This is a complex set of issues bedeviling the world for some 75 years. Neither side is totally blameless. Maybe the mothers of both sides will finally have enough and jointly somehow create peace. Too much death, too much killing. Let’s all sides pray that it stops.”
Dr. Philip J. Kinsler
Fully American? I think “Full of It” is more like it. (“Fully American,” Oct. 16)
Indeed, how could the writer generalize that an American citizen bearing a hyphenated name — i.e., African-American, Latino-American. etc. — is not as loyal as a non-hyphenated, “full” citizen like herself or me (Well, maybe not me. I grew up in Maine, and that may have left me a little funny in the head).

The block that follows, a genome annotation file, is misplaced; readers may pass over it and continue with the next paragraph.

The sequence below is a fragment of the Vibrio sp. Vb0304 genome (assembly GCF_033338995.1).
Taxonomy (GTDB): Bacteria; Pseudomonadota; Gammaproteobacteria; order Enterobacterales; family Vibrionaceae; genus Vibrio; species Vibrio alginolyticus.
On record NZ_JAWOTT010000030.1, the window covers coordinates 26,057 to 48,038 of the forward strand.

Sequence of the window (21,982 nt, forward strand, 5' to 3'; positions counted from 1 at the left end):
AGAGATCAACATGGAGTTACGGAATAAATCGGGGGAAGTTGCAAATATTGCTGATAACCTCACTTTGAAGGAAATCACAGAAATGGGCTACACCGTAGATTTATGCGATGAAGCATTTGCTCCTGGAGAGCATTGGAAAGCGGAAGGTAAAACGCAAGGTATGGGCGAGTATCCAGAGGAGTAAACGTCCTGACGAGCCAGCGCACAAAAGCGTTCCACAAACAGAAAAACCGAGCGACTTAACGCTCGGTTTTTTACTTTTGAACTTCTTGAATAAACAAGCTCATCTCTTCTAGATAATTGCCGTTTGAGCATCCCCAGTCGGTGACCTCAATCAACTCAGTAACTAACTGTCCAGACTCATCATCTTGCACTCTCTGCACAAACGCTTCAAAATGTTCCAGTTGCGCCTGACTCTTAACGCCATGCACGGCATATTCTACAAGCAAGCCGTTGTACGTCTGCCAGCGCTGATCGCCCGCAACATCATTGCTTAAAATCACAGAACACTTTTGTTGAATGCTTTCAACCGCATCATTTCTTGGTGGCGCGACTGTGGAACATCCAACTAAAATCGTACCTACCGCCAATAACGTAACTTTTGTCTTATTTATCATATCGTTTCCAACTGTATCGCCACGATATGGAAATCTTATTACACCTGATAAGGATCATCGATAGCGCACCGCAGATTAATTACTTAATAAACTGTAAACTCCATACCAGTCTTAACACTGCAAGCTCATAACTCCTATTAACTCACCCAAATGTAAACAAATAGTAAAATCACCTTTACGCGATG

Of course, many of the “hyphenateds” share a background or affection for a place other than the USA. But that doesn’t make them less loyal or less effective American citizens than us non-hyphenateds. Rather than complain about them, we should revel in having them among us. They keep us on our toes and they enrich our fair nation in countless ways. How do I know this? Just ask my Swedish-American wife of 59 years. Her love for the country of her birth is still strong and sweet, but her allegiance to the USA is unshakable.